OR, how to order coffee that is NOT from Starbucks.
I know a ton of people in the blog world are partial to Starbucks. And I understand that! They have locations nearly everywhere, are highly customizable, and have nearly anything you could wish for on the menu.
HOWEVER, are you aware of the fact that many chain coffee shops pre-make their foam, and scoop it out of a canister when making your drink?
What about the fact that their baked goods are frozen and shipped to your location from who knows where and were made who knows when?
Needless to say, I’m a little over Starbucks.
I am now a 110% proponent of locally owned coffee shops. Until I started working at one though, I’ll be honest, some of the smaller, more “high end” coffee shops intimidated me. Intimidated? By a cafe?! Yep. I felt like only the hipster, ‘elite’, ‘coffee-people’ (for lack of a better word) went there. I did not know the difference between a cappuccino and a latte and had never heard of an americano. But since I began working at a cafe, I have learned SO MUCH! Not only do they (well, at least at mine) have NO problem explaining anything you are confused about, they love to! It’s fun for me to talk to someone about the varying acidity in our different coffees and help them find a drink that they will truly enjoy.
SO, if you are in a similar situation, these are my tips on how to order your (local, high quality) coffee like a PRO! Note: I may be recommending steering away from Starbucks, but that is my personal opinon. I don’t mean to bash any Starbucks-lovers and I will adore you just the same if your grande cappuccino completes you.
*disclaimer*: I have literally worked at this job for five months. I know a fraction of what some people do and I am okay with that! All i want to do is share what I have learned, not sound pretentious nor make anyone feel bad.
If you are unsure as to which type of coffee you want, don’t just ask “Which one is stronger?” If you are unaccustomed to coffee, and usually drink lattes/cappuccinos/mochas/hot chocolate, request a sweeter variety. These usually have citrus and/or floral notes, and lack the bitterness that some people associate with coffee. But if you are an aficionado and are looking for something seemingly dark, ask for a more full-bodied, robust, and/or acidic type.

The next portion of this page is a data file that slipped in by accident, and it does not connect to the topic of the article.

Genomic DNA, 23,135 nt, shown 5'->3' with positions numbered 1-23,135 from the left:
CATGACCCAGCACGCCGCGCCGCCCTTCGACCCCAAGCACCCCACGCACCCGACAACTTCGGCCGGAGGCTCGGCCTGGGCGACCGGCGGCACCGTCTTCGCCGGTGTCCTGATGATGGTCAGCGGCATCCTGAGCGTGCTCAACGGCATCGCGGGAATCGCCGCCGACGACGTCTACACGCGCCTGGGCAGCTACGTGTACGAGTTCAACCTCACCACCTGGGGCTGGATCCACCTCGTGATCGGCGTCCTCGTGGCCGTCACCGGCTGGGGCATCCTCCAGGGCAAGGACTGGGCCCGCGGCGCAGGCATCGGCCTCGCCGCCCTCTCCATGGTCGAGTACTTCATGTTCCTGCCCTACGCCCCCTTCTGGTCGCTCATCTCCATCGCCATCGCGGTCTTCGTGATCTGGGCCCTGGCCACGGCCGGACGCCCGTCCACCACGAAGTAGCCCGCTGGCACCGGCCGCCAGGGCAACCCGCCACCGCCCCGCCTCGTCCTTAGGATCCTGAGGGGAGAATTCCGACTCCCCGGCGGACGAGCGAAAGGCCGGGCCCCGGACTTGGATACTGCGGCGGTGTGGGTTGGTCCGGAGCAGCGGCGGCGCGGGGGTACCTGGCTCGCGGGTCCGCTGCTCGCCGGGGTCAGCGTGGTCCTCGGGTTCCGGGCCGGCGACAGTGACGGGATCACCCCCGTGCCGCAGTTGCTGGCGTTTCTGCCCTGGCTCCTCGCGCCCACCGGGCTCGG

DO NOT, FOR THE LOVE OF ALL THAT IS HOLY, ASK FOR TALL/GRANDE/VENTI/DOPIO. That is Starbucks language, friends, and it is rather insulting. It doesn’t take much to simply read the menu, but it’s also a safe bet to use normal people language such as “regular” or “large”.
Please refrain from adding the term “skinny” to your order. It makes you sound like you’re too concerned with weight to actually enjoy your drink. Again, read the menu and go with what is there – for example, my cafe uses 1% milk. People may request a 1% latte. If sugar-free is mentioned, ask for that. You get the idea.
This is how it actually comes across and it’s not attractive. [source.]
Dark roast does not equal caffeine. Dark roast simply refers to coffee beans that have been roasted for a longer period of time and brew a slightly sweeter, more full-bodied coffee. However, dark roast actually destroys some of the natural flavourings in beans. Medium roast coffees can still be very full-bodied and robust, but still retain all the layerings of flavours. <– so go for that!
And now, for all those drinks that you see on the menu but have no idea what they are!
A london fog is not a tea latte. It is a small amount of concentrated earl grey or rooibos tea, steamed milk, and vanilla. I have EPIC plans for a homemade recipe coming your way soon. 🙂
Americano: Shot of espresso dropped in water. If the espresso is pulled properly, it will have different shades of brown, representing the different layers of espresso. If it’s a low-quality americano, it will be watery, all one colour, and extremely bitter. You can also look for a “crema” on top of an american or shot of espresso that slightly resembles latte art. That is the mark of an excellent one.
Macchiato: Comes from the Italian word “mark”, and therefore refers to a drink that has simply been “marked” by milk. So you know those “caramel macchiatos” you get on your way home every day in the summer? Not a macchiato, not even a little bit. At our shop, we do 2oz espresso and 2oz steamed milk, but it varies slightly.
I hope that this was helpful/informative! I would love to do more of these as I learn more about the coffee industry. Let me know what you think!
Favourite hot beverage?
Starbucks: Yay or nay?